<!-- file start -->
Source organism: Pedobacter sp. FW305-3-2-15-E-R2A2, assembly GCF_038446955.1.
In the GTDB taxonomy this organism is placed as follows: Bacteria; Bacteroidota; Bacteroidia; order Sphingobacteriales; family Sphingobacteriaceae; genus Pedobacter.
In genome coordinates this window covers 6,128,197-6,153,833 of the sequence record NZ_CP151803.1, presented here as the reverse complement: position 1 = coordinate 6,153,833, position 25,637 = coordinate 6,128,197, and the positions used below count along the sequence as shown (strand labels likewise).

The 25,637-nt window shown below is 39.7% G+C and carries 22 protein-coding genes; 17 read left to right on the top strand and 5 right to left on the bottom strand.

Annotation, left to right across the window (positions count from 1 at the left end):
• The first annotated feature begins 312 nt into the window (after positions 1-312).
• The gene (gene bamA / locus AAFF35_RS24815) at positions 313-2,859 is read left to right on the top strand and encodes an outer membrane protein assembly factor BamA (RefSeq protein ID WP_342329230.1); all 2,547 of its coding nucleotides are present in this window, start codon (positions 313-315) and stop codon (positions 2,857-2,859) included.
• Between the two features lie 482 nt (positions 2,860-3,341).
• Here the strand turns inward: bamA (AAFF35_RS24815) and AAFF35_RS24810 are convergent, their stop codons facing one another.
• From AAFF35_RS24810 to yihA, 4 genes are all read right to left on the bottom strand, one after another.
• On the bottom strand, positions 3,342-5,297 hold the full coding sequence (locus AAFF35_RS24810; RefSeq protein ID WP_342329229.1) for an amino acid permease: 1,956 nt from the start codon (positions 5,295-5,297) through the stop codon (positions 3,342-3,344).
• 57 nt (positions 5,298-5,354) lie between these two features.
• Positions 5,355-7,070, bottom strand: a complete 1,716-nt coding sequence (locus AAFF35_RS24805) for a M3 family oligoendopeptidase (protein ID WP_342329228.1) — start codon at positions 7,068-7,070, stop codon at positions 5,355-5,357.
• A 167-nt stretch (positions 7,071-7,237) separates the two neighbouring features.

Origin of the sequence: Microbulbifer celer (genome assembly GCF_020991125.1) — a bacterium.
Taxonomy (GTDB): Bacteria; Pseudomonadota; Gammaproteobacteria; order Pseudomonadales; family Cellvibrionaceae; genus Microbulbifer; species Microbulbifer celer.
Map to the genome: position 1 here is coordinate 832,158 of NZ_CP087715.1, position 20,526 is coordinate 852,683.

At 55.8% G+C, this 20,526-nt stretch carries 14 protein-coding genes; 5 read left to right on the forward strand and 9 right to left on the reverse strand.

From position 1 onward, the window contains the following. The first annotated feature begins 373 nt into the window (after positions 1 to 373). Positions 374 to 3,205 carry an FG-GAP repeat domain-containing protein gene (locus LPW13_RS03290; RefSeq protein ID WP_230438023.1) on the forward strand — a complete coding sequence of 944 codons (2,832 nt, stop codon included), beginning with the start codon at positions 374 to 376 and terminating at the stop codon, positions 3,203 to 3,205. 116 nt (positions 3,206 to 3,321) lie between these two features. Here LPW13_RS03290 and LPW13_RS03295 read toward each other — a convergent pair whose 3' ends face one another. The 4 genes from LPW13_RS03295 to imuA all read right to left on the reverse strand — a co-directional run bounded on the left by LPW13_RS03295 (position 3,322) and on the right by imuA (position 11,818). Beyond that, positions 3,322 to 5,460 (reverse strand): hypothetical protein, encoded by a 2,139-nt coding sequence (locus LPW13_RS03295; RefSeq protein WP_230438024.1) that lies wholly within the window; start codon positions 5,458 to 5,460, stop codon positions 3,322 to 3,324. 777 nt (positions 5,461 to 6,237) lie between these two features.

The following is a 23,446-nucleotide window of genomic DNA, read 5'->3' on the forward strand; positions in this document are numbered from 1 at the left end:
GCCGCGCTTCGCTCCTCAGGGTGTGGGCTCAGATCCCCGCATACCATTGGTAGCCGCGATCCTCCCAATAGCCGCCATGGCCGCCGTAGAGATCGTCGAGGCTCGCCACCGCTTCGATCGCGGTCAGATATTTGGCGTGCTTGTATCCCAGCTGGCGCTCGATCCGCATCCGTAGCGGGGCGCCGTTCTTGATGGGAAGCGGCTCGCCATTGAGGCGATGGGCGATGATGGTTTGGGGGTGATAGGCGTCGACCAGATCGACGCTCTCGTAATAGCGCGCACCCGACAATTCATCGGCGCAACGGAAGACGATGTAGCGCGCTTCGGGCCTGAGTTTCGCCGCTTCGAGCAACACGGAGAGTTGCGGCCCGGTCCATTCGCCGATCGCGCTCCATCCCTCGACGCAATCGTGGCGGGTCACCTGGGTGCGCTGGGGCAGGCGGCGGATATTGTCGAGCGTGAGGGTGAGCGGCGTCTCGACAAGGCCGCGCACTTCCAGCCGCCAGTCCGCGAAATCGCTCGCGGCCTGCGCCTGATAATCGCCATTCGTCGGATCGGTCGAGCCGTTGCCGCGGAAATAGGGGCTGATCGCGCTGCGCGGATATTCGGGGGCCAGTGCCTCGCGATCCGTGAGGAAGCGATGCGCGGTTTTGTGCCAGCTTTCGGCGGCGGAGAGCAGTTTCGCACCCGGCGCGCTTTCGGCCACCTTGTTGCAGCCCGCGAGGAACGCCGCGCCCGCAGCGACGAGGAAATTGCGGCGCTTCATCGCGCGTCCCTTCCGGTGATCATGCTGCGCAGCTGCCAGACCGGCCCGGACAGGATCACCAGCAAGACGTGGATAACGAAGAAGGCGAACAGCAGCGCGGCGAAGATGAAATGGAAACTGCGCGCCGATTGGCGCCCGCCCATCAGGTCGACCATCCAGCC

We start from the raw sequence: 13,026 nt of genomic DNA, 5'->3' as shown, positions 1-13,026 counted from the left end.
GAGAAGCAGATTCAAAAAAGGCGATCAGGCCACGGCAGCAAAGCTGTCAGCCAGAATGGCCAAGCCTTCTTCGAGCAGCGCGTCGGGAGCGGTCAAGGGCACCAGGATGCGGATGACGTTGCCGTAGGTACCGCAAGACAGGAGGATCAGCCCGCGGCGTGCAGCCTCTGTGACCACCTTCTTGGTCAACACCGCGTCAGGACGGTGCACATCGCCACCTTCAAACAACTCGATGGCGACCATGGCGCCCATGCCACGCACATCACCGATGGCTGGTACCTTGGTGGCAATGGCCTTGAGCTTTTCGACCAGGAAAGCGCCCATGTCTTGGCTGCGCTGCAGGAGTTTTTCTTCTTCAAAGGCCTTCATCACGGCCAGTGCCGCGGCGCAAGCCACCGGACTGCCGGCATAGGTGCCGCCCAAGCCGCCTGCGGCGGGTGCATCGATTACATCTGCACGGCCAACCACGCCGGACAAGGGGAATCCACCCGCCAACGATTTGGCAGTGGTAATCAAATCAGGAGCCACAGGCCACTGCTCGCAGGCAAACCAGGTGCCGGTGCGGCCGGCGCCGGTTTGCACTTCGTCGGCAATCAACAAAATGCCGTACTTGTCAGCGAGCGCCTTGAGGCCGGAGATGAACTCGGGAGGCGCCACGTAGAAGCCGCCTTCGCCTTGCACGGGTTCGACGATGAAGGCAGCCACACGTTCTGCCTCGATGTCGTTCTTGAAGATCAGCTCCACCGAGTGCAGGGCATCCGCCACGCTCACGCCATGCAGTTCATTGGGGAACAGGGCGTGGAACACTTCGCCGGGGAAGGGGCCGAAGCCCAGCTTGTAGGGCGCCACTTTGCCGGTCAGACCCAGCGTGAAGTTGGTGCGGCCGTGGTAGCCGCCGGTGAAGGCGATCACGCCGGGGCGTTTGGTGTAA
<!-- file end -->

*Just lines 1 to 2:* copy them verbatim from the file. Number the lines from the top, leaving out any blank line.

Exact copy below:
Source organism: Pedobacter sp. FW305-3-2-15-E-R2A2, assembly GCF_038446955.1.
In the GTDB taxonomy this organism is placed as follows: Bacteria; Bacteroidota; Bacteroidia; order Sphingobacteriales; family Sphingobacteriaceae; genus Pedobacter.